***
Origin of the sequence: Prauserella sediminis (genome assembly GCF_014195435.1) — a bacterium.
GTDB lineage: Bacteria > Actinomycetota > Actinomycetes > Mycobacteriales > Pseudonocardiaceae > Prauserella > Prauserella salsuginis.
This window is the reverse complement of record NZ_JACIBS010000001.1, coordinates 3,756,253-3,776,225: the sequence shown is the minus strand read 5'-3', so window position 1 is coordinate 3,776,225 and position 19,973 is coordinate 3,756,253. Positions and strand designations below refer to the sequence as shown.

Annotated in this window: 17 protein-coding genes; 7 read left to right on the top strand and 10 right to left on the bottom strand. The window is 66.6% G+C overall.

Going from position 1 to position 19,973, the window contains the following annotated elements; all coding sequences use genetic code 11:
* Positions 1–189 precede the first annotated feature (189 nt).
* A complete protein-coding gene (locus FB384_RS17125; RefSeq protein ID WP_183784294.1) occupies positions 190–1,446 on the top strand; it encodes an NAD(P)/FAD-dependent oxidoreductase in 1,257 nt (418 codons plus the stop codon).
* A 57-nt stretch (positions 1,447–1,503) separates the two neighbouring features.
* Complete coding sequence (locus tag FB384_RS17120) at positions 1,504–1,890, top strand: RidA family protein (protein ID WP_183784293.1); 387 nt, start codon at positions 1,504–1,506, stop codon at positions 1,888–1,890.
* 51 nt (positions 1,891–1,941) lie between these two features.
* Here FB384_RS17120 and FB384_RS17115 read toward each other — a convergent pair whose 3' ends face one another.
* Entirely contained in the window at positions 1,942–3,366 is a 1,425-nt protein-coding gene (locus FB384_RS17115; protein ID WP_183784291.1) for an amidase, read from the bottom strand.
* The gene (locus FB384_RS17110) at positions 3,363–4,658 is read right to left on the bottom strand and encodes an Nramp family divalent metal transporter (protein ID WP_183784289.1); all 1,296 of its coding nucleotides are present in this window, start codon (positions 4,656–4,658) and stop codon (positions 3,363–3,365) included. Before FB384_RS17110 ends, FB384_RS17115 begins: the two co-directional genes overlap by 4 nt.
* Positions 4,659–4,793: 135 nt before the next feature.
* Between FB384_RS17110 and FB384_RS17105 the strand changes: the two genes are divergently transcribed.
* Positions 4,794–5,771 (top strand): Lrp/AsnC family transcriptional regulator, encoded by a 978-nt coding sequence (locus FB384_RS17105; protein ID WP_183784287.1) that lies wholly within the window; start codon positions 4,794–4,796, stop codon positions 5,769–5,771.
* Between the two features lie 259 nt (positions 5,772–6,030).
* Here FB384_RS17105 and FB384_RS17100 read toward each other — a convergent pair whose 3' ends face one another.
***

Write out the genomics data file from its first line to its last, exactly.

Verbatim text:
Origin of the sequence: Prauserella sediminis (genome assembly GCF_014195435.1) — a bacterium.
GTDB lineage: Bacteria > Actinomycetota > Actinomycetes > Mycobacteriales > Pseudonocardiaceae > Prauserella > Prauserella salsuginis.
This window is the reverse complement of record NZ_JACIBS010000001.1, coordinates 3,756,253-3,776,225: the sequence shown is the minus strand read 5'-3', so window position 1 is coordinate 3,776,225 and position 19,973 is coordinate 3,756,253. Positions and strand designations below refer to the sequence as shown.

Annotated in this window: 17 protein-coding genes; 7 read left to right on the top strand and 10 right to left on the bottom strand. The window is 66.6% G+C overall.

Going from position 1 to position 19,973, the window contains the following annotated elements; all coding sequences use genetic code 11:
* Positions 1–189 precede the first annotated feature (189 nt).
* A complete protein-coding gene (locus FB384_RS17125; RefSeq protein ID WP_183784294.1) occupies positions 190–1,446 on the top strand; it encodes an NAD(P)/FAD-dependent oxidoreductase in 1,257 nt (418 codons plus the stop codon).
* A 57-nt stretch (positions 1,447–1,503) separates the two neighbouring features.
* Complete coding sequence (locus tag FB384_RS17120) at positions 1,504–1,890, top strand: RidA family protein (protein ID WP_183784293.1); 387 nt, start codon at positions 1,504–1,506, stop codon at positions 1,888–1,890.
* 51 nt (positions 1,891–1,941) lie between these two features.
* Here FB384_RS17120 and FB384_RS17115 read toward each other — a convergent pair whose 3' ends face one another.
* Entirely contained in the window at positions 1,942–3,366 is a 1,425-nt protein-coding gene (locus FB384_RS17115; protein ID WP_183784291.1) for an amidase, read from the bottom strand.
* The gene (locus FB384_RS17110) at positions 3,363–4,658 is read right to left on the bottom strand and encodes an Nramp family divalent metal transporter (protein ID WP_183784289.1); all 1,296 of its coding nucleotides are present in this window, start codon (positions 4,656–4,658) and stop codon (positions 3,363–3,365) included. Before FB384_RS17110 ends, FB384_RS17115 begins: the two co-directional genes overlap by 4 nt.
* Positions 4,659–4,793: 135 nt before the next feature.
* Between FB384_RS17110 and FB384_RS17105 the strand changes: the two genes are divergently transcribed.
* Positions 4,794–5,771 (top strand): Lrp/AsnC family transcriptional regulator, encoded by a 978-nt coding sequence (locus FB384_RS17105; protein ID WP_183784287.1) that lies wholly within the window; start codon positions 4,794–4,796, stop codon positions 5,769–5,771.
* Between the two features lie 259 nt (positions 5,772–6,030).
* Here FB384_RS17105 and FB384_RS17100 read toward each other — a convergent pair whose 3' ends face one another.